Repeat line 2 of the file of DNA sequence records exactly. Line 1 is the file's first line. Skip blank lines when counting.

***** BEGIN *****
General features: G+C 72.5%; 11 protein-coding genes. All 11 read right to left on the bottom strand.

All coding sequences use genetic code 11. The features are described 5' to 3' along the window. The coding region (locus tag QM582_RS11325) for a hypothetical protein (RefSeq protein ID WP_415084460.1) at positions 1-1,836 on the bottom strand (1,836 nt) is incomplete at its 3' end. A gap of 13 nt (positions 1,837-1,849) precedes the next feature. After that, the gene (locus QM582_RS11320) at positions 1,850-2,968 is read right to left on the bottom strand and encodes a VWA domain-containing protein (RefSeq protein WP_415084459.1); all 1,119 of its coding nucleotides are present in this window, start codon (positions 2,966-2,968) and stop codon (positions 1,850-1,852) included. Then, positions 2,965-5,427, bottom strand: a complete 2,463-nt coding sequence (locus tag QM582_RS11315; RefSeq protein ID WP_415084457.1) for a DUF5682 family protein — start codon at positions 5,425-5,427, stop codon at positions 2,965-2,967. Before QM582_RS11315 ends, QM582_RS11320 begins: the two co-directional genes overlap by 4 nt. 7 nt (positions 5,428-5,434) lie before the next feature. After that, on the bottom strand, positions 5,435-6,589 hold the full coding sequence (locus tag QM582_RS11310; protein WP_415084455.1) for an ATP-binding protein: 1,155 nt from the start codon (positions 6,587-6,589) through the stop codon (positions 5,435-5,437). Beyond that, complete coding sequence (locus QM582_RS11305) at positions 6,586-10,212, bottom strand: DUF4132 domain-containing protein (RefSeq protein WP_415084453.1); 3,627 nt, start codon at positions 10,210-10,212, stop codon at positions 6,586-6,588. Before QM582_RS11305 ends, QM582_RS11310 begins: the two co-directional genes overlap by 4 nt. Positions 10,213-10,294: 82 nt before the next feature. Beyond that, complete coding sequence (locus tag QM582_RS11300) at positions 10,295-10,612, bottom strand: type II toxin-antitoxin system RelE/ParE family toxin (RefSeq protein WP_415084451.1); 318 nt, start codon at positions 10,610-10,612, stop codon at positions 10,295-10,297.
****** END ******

All coding sequences use genetic code 11. The features are described 5' to 3' along the window. The coding region (locus tag QM582_RS11325) for a hypothetical protein (RefSeq protein ID WP_415084460.1) at positions 1-1,836 on the bottom strand (1,836 nt) is incomplete at its 3' end. A gap of 13 nt (positions 1,837-1,849) precedes the next feature. After that, the gene (locus QM582_RS11320) at positions 1,850-2,968 is read right to left on the bottom strand and encodes a VWA domain-containing protein (RefSeq protein WP_415084459.1); all 1,119 of its coding nucleotides are present in this window, start codon (positions 2,966-2,968) and stop codon (positions 1,850-1,852) included. Then, positions 2,965-5,427, bottom strand: a complete 2,463-nt coding sequence (locus tag QM582_RS11315; RefSeq protein ID WP_415084457.1) for a DUF5682 family protein — start codon at positions 5,425-5,427, stop codon at positions 2,965-2,967. Before QM582_RS11315 ends, QM582_RS11320 begins: the two co-directional genes overlap by 4 nt. 7 nt (positions 5,428-5,434) lie before the next feature. After that, on the bottom strand, positions 5,435-6,589 hold the full coding sequence (locus tag QM582_RS11310; protein WP_415084455.1) for an ATP-binding protein: 1,155 nt from the start codon (positions 6,587-6,589) through the stop codon (positions 5,435-5,437). Beyond that, complete coding sequence (locus QM582_RS11305) at positions 6,586-10,212, bottom strand: DUF4132 domain-containing protein (RefSeq protein WP_415084453.1); 3,627 nt, start codon at positions 10,210-10,212, stop codon at positions 6,586-6,588. Before QM582_RS11305 ends, QM582_RS11310 begins: the two co-directional genes overlap by 4 nt. Positions 10,213-10,294: 82 nt before the next feature. Beyond that, complete coding sequence (locus tag QM582_RS11300) at positions 10,295-10,612, bottom strand: type II toxin-antitoxin system RelE/ParE family toxin (RefSeq protein WP_415084451.1); 318 nt, start codon at positions 10,610-10,612, stop codon at positions 10,295-10,297.